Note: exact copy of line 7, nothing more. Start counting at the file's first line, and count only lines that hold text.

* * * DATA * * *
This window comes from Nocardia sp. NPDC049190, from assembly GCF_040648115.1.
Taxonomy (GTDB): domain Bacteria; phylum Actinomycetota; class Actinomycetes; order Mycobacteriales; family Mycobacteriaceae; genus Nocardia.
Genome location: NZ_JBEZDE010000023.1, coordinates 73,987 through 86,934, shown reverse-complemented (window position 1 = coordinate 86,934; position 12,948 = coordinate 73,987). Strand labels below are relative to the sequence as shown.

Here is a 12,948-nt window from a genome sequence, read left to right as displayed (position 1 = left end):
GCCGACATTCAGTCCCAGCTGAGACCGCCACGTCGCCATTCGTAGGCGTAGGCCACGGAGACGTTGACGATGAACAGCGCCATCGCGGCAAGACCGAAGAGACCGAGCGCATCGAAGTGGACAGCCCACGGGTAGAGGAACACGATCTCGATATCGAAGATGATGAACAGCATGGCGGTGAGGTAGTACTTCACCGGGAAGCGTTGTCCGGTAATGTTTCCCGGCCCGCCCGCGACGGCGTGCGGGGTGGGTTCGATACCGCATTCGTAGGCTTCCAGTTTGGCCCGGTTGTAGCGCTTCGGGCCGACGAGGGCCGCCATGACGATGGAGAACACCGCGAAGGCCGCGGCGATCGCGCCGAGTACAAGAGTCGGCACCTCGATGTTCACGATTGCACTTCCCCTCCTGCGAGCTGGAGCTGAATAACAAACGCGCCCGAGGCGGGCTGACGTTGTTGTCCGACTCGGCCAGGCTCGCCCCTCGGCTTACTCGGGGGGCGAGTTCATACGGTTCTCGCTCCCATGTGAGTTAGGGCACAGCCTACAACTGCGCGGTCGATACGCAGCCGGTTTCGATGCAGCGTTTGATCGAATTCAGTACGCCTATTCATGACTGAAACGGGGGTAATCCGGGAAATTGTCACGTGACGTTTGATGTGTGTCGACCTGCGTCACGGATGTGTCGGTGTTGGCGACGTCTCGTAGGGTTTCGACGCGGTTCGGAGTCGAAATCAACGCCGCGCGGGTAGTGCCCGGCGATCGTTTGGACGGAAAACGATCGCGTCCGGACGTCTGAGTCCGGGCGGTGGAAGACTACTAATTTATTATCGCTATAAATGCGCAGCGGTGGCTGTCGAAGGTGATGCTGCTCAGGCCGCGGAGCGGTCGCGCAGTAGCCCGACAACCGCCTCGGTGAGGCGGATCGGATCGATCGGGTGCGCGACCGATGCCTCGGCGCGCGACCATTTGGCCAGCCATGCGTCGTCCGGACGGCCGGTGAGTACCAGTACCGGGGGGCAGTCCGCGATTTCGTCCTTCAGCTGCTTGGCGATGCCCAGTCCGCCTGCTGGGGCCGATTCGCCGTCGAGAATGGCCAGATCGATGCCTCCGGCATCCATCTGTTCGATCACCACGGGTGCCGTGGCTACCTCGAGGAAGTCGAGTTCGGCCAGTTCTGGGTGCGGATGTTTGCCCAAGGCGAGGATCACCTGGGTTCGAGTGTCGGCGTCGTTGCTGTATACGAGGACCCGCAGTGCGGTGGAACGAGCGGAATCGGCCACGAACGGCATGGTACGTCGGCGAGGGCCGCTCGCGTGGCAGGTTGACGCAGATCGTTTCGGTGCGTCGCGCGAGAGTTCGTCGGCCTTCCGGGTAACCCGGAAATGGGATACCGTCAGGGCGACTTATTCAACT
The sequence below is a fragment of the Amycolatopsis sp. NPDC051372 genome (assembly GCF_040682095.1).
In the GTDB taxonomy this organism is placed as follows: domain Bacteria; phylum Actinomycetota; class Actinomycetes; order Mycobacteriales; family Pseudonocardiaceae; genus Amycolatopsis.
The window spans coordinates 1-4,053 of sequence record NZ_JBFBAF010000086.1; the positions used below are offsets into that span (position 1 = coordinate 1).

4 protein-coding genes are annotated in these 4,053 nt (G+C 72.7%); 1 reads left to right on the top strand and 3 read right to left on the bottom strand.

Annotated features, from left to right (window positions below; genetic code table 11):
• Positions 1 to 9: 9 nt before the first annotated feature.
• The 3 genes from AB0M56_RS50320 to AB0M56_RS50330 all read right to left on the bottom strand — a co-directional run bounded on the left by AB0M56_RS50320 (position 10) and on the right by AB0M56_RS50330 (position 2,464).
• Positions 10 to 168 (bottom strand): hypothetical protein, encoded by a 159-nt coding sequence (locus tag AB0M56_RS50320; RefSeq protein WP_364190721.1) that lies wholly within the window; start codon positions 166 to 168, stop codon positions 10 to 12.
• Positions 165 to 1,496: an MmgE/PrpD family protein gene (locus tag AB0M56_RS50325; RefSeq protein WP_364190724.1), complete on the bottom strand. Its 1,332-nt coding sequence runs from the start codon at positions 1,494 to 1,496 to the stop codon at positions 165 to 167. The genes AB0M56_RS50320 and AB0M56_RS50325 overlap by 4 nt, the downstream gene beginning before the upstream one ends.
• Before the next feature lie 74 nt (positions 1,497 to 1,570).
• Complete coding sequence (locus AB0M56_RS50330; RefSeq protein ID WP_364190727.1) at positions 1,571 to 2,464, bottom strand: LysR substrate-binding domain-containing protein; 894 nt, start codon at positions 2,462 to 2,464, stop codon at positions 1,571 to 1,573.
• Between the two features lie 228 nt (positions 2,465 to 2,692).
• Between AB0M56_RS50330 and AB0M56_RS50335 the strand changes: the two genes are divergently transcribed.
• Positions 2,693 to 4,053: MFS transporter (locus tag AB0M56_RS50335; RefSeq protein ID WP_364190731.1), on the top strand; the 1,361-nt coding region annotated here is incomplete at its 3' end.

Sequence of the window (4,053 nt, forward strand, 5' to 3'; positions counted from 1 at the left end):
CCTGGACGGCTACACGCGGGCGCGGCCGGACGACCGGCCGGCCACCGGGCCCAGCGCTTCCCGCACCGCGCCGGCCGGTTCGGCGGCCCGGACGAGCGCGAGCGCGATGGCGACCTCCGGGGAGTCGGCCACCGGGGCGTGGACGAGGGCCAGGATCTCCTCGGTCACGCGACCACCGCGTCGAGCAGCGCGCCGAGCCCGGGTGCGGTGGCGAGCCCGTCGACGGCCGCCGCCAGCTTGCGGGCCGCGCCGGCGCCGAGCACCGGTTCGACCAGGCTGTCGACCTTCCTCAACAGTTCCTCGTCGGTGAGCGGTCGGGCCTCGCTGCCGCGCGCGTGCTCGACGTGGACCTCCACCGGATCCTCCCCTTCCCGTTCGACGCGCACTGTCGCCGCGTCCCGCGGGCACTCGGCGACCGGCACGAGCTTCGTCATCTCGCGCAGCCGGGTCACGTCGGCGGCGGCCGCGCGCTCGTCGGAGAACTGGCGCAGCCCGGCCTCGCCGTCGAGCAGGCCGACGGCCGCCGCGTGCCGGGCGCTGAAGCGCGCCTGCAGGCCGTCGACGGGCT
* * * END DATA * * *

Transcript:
In the GTDB taxonomy this organism is placed as follows: domain Bacteria; phylum Actinomycetota; class Actinomycetes; order Mycobacteriales; family Pseudonocardiaceae; genus Amycolatopsis.